Horace King (1807-1885) was the most respected bridge-builder in Alabama, Georgia, and northeastern Mississippi during the mid-nineteenth century. As a slave until 1846, King and his master John Godwin worked as partners on major construction projects. By 1860 he was one of the wealthiest free blacks in Alabama. Both as a slave and a free black, King traveled without any restrictions throughout the Deep South. After reluctantly working for the Confederacy, he served as an Alabama legislator during Reconstruction. His role as an engineer and contractor, during a period when few professional opportunities existed for African Americans, earned him a legendary status that was enhanced over time by towns eager to claim, sometimes erroneously, their own Horace King covered bridge, warehouse, mill, courthouse, church, elaborate Gothic house, or staircase. After his death local historians and journalists frequently cited Horace King as an example of a successful African American. Although he certainly was an exceptional bridge architect and builder of massive heavy-timber frame structures, his career as an entrepreneur was limited by the racial biases of his time.
Born in 1807 into slavery in the Chesterfield District of South Carolina, Horace King was of mixed African, European, and Catawba ancestry. He was purchased by John Godwin, a contractor in Cheraw, South Carolina, in 1830 and may have been related to the family of Godwin's wife, Ann Wright (1808-1854) of Marlboro, South Carolina. In 1832, the Godwins, along with Horace, his mother, brother, and sister, relocated to Girard (present-day Phenix City), Alabama, across the river from Columbus, Georgia, and the town hired Godwin to construct the first bridge across the lower Chattahoochee River. By 1837 John Godwin had transferred the ownership of the King family to his wife Ann Godwin and her uncle and financial guardian, William Carney Wright of Montgomery. This was perhaps done to protect a valuable slave from being seized by John Godwin's creditors. In 1839 King married Frances Gould Thomas, a free black who was also of mixed ancestry. Her legal status guaranteed freedom for their children.
The unusual sanction of such a marriage by Ann Godwin and William Wright underscores the social latitude afforded the enslaved King because of his exceptional talents. Building a covered bridge required many skills, including erecting tall rock or timber piers and constructing lattice framework (trusses) of sawn lumber for the sides connected to massive hand-hewn support timbers. Builders also needed to join all the elements with treenails (large wooden pegs) and ensure that the bridge truss formed a slight arc, known as camber. Godwin probably taught King these skills, but the pupil quickly became more skilled than the teacher. Between 1838 and 1840, King supervised construction of Godwin's massive toll bridges across the Chattahoochee River at West Point, Eufaula, and Florence (present-day Florence Marina), Georgia. Financed by private investors, each span cost close to $22,000—an indication of the economic potential of toll bridges.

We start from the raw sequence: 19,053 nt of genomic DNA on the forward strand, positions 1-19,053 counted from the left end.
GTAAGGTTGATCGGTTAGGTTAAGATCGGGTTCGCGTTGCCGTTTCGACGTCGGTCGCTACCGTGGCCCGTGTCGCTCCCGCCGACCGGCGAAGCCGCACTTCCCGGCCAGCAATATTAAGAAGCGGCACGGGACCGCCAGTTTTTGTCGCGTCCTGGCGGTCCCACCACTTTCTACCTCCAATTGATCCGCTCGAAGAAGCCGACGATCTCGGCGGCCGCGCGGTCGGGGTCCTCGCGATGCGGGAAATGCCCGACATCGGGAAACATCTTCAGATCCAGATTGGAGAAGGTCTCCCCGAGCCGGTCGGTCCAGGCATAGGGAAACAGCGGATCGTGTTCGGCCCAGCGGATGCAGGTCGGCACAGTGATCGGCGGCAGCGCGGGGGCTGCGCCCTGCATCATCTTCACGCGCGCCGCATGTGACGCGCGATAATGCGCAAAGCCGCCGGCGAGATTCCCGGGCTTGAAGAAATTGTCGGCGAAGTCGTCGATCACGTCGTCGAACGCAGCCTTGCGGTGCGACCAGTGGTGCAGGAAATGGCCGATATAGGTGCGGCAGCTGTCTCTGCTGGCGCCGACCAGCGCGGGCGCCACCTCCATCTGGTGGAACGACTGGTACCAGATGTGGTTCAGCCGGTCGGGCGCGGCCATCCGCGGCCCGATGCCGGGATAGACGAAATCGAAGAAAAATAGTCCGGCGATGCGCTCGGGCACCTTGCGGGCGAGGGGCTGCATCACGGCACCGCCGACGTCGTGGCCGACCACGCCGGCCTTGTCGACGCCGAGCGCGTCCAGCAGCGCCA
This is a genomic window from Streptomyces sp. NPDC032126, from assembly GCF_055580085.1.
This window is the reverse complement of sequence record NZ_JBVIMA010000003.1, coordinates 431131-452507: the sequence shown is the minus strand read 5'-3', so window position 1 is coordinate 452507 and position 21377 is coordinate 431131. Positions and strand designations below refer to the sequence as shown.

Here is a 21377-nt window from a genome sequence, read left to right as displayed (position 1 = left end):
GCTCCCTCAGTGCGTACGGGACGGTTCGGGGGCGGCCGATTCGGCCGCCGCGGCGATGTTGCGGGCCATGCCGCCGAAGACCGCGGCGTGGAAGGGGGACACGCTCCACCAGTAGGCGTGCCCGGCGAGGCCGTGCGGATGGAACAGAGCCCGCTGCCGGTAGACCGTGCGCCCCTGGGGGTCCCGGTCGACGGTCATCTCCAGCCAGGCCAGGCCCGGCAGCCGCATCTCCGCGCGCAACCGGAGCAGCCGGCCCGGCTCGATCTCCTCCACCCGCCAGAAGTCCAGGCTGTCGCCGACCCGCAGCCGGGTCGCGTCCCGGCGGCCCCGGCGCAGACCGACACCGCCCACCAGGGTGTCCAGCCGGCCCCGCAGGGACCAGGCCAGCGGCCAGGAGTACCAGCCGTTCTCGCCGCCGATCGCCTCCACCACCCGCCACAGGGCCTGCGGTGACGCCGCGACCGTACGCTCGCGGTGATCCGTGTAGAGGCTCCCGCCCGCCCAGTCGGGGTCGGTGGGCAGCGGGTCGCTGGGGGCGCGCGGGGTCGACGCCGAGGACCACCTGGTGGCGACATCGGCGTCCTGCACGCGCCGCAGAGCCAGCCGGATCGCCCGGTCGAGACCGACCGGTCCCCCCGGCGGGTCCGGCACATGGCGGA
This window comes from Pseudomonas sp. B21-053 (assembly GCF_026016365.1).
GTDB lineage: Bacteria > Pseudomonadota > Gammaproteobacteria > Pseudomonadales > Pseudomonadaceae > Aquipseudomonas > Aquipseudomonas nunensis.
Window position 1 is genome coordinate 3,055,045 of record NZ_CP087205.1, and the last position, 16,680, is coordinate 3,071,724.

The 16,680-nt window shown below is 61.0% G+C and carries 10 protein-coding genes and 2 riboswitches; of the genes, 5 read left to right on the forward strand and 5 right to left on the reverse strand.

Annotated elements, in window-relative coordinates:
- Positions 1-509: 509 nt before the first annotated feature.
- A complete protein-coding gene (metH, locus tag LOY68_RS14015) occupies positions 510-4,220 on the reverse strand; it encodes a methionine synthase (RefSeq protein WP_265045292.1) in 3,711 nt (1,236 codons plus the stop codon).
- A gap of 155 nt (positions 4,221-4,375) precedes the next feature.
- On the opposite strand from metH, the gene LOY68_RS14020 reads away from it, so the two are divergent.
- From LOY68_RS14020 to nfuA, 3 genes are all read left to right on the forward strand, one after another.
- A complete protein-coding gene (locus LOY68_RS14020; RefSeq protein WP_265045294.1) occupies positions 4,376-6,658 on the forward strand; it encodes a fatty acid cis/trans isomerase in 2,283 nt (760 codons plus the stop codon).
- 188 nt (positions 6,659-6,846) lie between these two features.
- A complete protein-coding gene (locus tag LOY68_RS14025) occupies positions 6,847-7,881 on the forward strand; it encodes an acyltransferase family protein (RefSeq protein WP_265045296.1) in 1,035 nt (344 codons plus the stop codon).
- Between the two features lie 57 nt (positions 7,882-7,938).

During the early 1840s, King designed and constructed bridges in Alabama and Mississippi while Godwin remained in Girard. Tuscaloosa resident Seth King (no relation to Horace), rather than Horace King, built the initial bridge in 1834 across the Black Warrior River in that town. Seth King, along with Robert Jemison Jr., a state legislator and Tuscaloosa entrepreneur, invested in Horace's bridges at Columbus, Mississippi, in 1843 and Wetumpka, Alabama, in 1844. Godwin negotiated Horace's fee with these investors, but Horace designed the bridges and supervised their construction. Historians believe that Godwin and Horace probably shared the revenue. The investors made money by collecting tolls on these bridges. Jemison and Horace King continued to collaborate and developed a close working relationship. In early 1845, while working for William Carney Wright, King bridged the Tallapoosa at Tallassee. Later that year King oversaw construction of three small bridges for Jemison near Steens, Mississippi, where Jemison owned saw and grist mills.
In February of 1846, Jemison guided an emancipation bill for King through the Alabama legislature and the Godwins and Wright freed him. King later asserted that he bought his freedom, possibly with income from his projects with Wright and Jemison. Whatever the factors of King's emancipation, he and Godwin experienced a unique relationship. After Godwin's death in 1859, King erected a monument over Godwin's grave.